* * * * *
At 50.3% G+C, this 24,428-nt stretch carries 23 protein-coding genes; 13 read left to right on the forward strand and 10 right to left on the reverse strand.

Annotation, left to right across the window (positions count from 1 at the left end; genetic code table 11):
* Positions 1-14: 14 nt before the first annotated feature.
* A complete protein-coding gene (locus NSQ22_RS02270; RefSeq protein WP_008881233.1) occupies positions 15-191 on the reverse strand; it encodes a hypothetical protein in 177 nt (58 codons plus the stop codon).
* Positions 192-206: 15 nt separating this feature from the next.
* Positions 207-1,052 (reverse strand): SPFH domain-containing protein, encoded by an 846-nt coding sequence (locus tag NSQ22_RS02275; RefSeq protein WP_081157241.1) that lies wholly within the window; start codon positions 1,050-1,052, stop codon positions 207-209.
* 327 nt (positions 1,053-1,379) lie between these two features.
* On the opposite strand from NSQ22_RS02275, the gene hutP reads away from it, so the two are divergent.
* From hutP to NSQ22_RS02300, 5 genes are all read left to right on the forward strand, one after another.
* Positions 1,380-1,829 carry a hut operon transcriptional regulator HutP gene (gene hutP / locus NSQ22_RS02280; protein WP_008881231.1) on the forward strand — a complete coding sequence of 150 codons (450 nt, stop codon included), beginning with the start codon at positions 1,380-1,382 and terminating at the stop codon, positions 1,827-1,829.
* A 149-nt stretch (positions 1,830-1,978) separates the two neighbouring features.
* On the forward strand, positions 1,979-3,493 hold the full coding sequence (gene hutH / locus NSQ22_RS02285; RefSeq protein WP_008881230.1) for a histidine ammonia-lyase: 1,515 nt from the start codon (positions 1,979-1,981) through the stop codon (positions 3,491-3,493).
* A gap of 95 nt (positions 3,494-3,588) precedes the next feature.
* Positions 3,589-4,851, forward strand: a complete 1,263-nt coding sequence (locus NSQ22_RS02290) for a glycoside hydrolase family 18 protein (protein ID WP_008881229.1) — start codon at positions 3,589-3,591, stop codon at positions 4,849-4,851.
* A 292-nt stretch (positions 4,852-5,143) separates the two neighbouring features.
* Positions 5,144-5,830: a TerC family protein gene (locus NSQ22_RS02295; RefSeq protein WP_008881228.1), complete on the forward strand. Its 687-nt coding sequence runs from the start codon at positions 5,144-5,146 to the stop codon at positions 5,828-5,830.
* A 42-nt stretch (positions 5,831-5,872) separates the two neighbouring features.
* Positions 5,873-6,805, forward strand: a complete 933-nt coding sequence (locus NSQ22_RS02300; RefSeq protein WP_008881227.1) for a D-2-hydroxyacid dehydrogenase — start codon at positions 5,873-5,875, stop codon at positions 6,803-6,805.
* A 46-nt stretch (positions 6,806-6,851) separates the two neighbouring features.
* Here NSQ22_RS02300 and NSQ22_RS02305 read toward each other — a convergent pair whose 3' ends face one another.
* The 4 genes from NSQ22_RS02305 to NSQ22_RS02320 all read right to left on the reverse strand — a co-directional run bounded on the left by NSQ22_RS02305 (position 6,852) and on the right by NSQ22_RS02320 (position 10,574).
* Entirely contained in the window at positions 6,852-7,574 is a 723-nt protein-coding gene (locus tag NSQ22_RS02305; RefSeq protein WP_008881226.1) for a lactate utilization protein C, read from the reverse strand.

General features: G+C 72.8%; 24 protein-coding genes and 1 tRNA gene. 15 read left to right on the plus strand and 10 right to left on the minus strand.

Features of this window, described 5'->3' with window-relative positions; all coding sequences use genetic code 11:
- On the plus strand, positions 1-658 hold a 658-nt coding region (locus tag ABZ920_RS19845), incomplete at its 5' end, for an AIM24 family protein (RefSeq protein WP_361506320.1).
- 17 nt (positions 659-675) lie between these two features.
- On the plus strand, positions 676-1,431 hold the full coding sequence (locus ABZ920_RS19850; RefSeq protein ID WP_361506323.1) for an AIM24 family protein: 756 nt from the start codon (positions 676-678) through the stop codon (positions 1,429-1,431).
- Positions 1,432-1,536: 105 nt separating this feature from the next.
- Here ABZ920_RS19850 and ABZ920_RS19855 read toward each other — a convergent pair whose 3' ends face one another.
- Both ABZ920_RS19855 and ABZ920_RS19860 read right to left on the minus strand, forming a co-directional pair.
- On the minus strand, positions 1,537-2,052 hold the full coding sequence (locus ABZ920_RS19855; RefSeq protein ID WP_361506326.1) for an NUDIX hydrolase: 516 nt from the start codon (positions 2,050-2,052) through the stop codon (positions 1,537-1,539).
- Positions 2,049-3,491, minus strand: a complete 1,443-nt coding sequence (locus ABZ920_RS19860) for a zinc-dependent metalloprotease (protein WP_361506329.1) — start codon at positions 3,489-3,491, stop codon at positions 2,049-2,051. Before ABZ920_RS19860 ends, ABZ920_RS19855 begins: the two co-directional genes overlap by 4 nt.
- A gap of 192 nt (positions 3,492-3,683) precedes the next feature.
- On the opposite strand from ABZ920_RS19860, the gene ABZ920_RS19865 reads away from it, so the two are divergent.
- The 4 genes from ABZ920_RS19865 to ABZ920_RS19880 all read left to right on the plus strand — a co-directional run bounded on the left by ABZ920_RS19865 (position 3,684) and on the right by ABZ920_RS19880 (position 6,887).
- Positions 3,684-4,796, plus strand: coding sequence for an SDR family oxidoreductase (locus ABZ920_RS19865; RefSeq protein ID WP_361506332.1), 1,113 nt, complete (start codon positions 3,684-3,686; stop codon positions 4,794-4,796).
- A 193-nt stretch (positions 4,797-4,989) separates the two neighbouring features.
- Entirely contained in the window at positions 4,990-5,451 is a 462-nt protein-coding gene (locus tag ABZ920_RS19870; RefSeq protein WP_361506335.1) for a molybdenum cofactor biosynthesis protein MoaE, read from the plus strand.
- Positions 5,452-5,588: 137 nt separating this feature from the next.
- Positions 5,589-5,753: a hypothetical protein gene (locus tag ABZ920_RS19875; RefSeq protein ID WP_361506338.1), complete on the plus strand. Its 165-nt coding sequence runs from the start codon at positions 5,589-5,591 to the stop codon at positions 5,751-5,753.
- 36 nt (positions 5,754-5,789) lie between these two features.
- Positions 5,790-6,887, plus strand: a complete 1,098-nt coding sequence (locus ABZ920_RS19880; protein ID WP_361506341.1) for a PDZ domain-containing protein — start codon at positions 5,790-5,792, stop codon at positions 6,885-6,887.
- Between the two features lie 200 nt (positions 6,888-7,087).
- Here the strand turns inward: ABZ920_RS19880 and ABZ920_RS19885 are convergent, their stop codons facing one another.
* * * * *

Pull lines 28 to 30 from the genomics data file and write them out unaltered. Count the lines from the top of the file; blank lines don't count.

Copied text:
- Positions 1,432-1,536: 105 nt separating this feature from the next.
- Here ABZ920_RS19850 and ABZ920_RS19855 read toward each other — a convergent pair whose 3' ends face one another.
- Both ABZ920_RS19855 and ABZ920_RS19860 read right to left on the minus strand, forming a co-directional pair.